Tarallucci E Vino's croissants, not the cornetti; the French style croissants are buttery, dense and rich and are my absolute favorites. Silver Moon's plain or chocolate croissant. The almond croissant at Georgia's Bakeshop. Chocolate croissant at Madeleine Patisserie; the plain ones there are too airy.
Another update: Il Cantuccio is finally open on Christopher Street in the West Village and is selling pane toscana.
The Trade Fair in Astoria also had bunches of papalo for $1.99 each. And I believe La Guadalupe Fruit and Vegetable had it as well.
Update: I've finally found a place that bakes authentic saltless Tuscan bread. I was dining at Locanda Vini e Olii in Brooklyn this weekend when I was caught unawares and nibbled on a piece of the pasty, saltless bread without any condiment to give it flavor. I found out the restaurant gets their Tuscan loaf from Sette Pani, which has two locations: one is in Harlem at 196 Lenox Avenue at 120th Street and the other is in Brooklyn at 602 Lorimer Street.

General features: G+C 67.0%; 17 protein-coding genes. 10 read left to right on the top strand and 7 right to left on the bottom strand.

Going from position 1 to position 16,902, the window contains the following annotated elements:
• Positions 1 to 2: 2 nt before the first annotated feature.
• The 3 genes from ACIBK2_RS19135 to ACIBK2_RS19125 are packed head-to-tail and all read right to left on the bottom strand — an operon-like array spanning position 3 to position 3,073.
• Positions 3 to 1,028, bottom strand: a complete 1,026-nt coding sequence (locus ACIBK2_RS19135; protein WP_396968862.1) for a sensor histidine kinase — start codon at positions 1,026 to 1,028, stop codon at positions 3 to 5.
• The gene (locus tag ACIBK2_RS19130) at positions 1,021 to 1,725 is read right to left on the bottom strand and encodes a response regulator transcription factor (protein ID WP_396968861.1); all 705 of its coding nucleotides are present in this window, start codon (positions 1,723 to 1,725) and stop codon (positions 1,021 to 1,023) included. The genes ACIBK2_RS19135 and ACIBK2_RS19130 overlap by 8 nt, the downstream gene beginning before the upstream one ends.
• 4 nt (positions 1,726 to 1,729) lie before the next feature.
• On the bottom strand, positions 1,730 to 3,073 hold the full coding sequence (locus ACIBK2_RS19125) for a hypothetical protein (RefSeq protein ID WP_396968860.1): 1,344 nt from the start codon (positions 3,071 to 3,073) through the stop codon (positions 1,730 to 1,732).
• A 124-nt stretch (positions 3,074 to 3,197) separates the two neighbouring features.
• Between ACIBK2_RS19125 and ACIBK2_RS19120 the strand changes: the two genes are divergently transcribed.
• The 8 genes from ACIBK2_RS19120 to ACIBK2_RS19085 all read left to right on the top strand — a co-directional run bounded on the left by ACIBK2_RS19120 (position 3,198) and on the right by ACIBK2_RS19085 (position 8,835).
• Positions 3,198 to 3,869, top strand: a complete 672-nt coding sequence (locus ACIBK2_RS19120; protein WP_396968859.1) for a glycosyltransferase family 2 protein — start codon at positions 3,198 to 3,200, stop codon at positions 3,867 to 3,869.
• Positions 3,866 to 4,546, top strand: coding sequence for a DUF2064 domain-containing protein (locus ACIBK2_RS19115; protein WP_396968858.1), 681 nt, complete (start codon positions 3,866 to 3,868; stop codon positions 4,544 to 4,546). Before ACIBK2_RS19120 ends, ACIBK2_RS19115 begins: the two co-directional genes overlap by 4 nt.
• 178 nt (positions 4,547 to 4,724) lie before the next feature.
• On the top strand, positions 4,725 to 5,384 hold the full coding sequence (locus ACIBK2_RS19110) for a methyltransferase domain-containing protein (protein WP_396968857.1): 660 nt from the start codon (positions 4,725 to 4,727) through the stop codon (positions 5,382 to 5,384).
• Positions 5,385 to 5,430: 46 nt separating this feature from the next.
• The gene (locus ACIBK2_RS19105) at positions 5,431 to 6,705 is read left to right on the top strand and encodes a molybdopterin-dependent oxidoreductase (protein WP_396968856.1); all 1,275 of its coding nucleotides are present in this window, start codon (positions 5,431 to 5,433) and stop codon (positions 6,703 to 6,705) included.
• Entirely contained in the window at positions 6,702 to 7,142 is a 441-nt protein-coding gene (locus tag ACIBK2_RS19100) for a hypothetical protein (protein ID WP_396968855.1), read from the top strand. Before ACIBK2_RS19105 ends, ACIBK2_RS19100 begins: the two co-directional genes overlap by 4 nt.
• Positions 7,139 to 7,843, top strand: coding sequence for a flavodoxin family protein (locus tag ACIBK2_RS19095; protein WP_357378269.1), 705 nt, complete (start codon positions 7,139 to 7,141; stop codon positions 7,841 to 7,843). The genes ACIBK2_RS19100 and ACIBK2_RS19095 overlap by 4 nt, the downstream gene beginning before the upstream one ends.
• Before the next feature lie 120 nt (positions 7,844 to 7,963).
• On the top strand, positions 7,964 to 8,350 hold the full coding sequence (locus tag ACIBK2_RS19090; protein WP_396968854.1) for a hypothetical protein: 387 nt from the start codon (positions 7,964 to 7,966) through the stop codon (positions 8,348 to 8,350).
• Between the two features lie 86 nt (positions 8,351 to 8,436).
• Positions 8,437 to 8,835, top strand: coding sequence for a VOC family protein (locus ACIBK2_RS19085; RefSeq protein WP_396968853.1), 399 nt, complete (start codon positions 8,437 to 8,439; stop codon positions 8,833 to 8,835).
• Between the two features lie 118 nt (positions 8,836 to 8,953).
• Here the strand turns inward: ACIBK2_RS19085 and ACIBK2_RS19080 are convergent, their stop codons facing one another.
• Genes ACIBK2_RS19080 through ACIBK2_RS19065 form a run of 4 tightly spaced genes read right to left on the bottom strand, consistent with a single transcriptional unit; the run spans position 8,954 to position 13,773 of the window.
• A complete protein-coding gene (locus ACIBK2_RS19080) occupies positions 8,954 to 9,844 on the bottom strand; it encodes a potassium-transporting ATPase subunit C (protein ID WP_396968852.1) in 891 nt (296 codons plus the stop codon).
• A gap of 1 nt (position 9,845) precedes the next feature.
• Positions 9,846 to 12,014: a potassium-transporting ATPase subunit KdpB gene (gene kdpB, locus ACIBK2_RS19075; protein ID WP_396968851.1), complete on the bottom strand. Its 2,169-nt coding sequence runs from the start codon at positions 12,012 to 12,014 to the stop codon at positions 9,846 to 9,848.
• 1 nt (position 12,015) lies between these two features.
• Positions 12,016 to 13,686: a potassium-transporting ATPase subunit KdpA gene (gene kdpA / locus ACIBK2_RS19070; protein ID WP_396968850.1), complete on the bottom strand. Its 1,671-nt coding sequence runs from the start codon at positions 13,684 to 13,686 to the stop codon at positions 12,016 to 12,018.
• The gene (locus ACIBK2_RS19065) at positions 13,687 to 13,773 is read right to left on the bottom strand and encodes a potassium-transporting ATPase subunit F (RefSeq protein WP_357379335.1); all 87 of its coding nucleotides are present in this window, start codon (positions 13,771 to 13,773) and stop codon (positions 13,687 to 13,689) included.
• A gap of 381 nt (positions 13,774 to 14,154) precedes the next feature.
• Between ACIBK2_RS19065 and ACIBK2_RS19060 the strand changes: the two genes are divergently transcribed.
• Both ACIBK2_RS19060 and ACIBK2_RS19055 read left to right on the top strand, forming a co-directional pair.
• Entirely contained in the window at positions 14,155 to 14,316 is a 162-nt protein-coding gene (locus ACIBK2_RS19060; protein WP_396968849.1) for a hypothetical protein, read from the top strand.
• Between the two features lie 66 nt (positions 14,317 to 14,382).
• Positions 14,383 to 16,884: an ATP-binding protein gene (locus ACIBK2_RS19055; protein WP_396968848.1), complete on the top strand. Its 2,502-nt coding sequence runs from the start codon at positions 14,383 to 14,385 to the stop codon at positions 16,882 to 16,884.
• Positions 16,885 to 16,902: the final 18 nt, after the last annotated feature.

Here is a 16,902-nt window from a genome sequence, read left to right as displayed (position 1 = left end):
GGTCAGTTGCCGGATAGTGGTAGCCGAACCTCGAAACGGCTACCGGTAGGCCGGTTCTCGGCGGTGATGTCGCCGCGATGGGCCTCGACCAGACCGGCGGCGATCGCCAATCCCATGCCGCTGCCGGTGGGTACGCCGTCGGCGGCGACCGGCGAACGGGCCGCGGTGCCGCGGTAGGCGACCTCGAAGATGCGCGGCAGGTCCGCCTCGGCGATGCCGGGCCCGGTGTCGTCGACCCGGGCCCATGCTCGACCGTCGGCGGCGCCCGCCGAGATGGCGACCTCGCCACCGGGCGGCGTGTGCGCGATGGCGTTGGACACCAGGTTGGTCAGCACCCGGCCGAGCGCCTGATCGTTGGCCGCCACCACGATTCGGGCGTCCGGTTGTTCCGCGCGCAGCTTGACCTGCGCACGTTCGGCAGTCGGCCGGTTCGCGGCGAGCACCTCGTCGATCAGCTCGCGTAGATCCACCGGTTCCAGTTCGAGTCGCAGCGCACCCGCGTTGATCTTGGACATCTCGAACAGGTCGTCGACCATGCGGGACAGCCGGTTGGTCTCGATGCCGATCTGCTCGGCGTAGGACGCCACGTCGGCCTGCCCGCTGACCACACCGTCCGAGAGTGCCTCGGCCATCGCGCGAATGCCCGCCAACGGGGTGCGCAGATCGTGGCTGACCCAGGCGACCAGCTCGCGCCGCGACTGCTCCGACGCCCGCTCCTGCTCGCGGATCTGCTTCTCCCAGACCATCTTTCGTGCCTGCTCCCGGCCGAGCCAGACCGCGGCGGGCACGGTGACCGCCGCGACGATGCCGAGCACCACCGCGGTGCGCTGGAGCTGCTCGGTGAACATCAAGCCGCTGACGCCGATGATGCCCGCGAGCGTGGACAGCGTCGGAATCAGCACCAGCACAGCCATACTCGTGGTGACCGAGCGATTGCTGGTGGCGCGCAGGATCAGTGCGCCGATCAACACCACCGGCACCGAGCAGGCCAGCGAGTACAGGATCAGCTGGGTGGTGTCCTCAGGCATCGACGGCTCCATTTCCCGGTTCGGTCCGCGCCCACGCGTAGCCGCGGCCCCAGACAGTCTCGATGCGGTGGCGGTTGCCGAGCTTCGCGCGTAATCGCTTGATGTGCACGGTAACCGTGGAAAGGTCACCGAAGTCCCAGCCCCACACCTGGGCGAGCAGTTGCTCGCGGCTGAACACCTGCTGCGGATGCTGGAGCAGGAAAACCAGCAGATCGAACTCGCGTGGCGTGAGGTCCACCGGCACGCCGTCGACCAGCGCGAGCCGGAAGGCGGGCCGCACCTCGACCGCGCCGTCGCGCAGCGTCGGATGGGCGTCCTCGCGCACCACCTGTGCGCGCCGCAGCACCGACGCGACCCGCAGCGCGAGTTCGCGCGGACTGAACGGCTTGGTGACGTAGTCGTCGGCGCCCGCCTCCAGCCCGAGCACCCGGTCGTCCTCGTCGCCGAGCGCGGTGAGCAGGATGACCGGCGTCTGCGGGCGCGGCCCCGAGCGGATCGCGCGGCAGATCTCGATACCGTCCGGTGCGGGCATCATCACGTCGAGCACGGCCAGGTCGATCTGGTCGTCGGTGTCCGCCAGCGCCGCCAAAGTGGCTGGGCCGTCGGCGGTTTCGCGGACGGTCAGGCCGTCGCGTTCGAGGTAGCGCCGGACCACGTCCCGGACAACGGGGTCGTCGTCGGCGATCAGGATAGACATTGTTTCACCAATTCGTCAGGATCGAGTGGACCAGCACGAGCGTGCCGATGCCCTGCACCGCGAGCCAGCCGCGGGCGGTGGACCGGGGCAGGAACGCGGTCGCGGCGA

@brk212: Thanks for tip--good to know. Italian groceries are really everywhere; no matter what neighborhood you live in, you can find a good supplier. Agata & Valentina sounds great. I like the warehouse feel of D. Collucio & Sons and also seeing the local Italian-Americans who go there and to the places on Arthur Avenue and are on a first name basis with the shopkeepers. Very Italian.
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